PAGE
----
4. Lower body

In this video, we will guide you through some exercises to help strengthen your lower body. This involves using your ankles and your legs.

Our lower body video has three different levels of exercise: one being the least movement, and three being the most movement. Pick the level that’s right for you.

It’s normal to feel a little bit tired after exercising. However, some people with Long COVID find that they feel very tired for a few days after doing exercise and are unable to do their usual everyday activities. This is called post-exertional malaise (PEM) and is common in people living with the effects of Long COVID.

To avoid PEM, you should build up slowly and work at the right level for you. If you do feel very tired, this is a sign that you have done too much. Next time, slow down and move down a level, or stop completely and rest.

Don’t push yourself to do too much, too soon. Your body needs rest to recover and pushing yourself too much will not speed up your recovery, instead it will set you back. Listen to your body and work at a level that is appropriate for you.

Stop exercising if you get any sudden unpleasant symptoms, such as:

  • chest pain or tightness that’s new for you
  • feeling dizzy, nauseous, clammy or cold
  • feeling increasingly wheezy
  • general extreme fatigue
  • weakness in an arm or leg that is more than just a tired muscle.

Get advice from your GP or another health care professional if you experience any of these symptoms.

Call 999 if you or someone you’re with:

  • has severe chest pain
  • is coughing up blood
  • cannot speak due to difficulty breathing
  • has lost consciousness.

It’s a good idea to speak to a health care professional if you’re worried about any effects you’re feeling after physical activity.

It’s important to practice these exercises regularly, as this will help build your physical strength. Make sure you've watched the introduction video before starting your exercise.

Read more about this course.

In this video, I'll guide you through some exercises for your lower body.

This involves using your ankles and your legs.

Now we're going to show you some exercises called sit to stands.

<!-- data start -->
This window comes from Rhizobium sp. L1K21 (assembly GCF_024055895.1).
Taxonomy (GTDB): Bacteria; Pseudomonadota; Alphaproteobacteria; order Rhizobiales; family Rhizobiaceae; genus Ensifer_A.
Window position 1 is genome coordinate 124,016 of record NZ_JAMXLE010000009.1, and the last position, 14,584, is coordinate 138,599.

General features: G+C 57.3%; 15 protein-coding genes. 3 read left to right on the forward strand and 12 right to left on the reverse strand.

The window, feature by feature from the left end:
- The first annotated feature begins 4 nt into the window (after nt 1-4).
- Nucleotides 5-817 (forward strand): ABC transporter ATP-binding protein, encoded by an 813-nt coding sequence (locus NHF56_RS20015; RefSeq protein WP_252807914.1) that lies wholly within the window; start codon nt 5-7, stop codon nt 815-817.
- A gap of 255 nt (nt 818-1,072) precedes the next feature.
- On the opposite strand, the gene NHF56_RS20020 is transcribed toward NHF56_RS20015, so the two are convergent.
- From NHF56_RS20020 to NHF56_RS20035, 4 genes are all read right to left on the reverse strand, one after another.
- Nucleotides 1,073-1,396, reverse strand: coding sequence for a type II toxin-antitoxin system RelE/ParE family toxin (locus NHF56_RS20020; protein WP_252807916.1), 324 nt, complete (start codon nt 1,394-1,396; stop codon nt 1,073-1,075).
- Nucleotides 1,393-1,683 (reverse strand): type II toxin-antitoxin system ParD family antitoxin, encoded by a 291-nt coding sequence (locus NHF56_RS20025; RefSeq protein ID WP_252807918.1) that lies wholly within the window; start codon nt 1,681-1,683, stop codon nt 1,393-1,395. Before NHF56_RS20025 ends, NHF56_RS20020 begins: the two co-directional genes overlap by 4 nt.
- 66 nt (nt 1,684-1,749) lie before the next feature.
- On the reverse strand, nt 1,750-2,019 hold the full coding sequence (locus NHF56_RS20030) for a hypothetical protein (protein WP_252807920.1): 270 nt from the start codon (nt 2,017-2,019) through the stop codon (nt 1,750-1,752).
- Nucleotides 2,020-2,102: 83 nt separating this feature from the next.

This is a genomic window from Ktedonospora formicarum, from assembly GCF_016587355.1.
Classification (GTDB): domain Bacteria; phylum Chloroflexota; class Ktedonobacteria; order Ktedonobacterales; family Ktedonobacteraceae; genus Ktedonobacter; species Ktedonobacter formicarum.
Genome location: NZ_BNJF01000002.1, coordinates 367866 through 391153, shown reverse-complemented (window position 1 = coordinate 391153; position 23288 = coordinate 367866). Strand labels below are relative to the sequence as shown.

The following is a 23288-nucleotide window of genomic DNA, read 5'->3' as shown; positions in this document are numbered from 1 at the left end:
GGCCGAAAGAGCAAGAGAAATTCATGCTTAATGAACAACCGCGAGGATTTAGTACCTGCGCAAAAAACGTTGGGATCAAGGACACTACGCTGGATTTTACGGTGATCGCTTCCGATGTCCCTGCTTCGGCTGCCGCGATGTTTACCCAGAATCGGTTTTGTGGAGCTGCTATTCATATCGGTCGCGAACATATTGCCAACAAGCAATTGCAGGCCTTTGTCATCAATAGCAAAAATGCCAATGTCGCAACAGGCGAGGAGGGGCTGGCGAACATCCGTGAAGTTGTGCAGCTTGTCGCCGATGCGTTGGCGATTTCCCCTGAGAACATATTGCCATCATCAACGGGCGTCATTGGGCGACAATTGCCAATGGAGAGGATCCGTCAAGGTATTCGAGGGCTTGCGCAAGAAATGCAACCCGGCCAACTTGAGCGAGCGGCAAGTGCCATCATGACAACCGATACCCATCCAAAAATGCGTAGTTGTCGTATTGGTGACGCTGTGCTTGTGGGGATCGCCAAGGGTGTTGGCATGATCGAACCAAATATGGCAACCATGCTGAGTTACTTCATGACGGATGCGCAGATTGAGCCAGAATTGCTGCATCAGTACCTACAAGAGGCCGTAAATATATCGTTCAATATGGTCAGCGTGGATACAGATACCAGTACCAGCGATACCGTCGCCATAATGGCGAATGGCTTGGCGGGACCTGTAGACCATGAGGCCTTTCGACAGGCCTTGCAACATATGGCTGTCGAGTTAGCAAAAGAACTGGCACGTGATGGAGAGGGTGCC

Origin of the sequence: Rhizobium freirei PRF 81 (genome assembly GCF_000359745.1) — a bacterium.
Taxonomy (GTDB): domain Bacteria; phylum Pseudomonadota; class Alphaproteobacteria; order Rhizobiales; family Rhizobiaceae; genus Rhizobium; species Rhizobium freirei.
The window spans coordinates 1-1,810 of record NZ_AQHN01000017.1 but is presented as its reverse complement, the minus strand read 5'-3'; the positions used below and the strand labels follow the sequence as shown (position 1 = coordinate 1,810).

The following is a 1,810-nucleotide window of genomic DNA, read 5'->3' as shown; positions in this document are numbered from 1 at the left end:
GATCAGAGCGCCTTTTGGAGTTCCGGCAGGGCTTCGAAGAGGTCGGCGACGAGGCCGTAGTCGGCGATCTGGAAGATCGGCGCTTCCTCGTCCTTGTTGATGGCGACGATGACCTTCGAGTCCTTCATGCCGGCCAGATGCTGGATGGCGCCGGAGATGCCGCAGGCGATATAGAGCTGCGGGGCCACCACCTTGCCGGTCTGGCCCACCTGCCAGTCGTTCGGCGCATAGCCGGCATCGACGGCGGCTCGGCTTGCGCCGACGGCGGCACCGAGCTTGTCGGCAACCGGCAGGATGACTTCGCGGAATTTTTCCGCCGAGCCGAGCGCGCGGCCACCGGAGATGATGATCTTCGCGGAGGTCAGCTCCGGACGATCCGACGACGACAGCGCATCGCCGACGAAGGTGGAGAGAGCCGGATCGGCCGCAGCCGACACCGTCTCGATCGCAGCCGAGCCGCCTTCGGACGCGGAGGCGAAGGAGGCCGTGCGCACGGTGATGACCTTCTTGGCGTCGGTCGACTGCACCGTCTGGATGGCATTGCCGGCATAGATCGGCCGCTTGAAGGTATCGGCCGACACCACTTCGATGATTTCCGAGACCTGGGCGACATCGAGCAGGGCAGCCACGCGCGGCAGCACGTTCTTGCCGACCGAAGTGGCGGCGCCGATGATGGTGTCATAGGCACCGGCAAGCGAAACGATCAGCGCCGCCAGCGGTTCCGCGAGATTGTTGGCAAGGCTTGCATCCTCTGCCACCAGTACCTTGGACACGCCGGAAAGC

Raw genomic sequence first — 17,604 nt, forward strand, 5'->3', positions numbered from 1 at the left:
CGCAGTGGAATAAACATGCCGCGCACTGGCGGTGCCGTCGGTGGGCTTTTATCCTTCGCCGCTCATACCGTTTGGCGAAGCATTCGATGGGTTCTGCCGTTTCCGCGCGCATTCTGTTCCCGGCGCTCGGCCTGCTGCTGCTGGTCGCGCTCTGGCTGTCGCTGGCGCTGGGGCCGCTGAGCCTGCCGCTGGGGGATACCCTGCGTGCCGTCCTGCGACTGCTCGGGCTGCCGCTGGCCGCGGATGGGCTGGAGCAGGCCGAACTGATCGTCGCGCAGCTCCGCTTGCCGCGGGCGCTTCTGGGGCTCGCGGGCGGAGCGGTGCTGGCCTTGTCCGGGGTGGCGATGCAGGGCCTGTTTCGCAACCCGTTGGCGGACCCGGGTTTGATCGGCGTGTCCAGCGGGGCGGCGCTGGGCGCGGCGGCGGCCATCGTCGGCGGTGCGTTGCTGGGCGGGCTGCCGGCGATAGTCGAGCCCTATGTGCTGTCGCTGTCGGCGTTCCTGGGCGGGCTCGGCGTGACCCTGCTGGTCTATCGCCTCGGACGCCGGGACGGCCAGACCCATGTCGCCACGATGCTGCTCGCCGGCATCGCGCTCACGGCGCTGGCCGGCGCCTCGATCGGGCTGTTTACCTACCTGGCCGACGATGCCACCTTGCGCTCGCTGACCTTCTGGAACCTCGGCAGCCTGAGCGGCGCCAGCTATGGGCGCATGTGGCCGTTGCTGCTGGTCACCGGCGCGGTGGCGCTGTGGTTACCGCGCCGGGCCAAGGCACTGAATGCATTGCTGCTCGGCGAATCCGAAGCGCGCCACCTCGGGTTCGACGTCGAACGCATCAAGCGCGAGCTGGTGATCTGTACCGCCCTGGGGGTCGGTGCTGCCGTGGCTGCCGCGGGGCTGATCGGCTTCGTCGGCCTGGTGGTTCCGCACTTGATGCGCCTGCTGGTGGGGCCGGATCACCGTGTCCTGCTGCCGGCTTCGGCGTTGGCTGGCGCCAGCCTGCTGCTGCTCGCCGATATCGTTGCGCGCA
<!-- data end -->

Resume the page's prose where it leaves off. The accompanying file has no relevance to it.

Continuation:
So cross your arms over your body and then when you come up from the chair I'd like you to hold that for three seconds and then bring yourself slowly down to the chair again.

That's really good.

I'd like you to do ten of these if your body allows but if you're not able to do ten, then try five or even three.

This is an exercise called step ups.

So you start off with one leg, tap this first step and then put that leg back down and then you lift your other leg and tap the step and bring it back down.

I would like you to do ten of these, if possible, whatever your body allows.

Well done, keep going.

So if you find this exercise easy, to make it go to the next level, you want to step up with one leg onto the step and then lower yourself down and keep going up on the same leg.

In the next video, I'll guide you through some upper body exercises using your hands, arms and shoulders.

Page last reviewed
Next review due

We’ve developed this information with funding from Garfield Weston Foundation. The Foundation had no influence on the information, which was developed in line with our usual Asthma + Lung UK information production process.

Did you find this information useful?

We use your comments to improve our information. We cannot reply to comments left on this form. If you have health concerns or need clinical advice, call our helpline on 0300 222 5800 between 9am and 5pm on a weekday or email them.

Page last reviewed:
Next review due:

We’ve developed this information with funding from Garfield Weston Foundation. The Foundation had no influence on the information, which was developed in line with our usual Asthma + Lung UK information production process.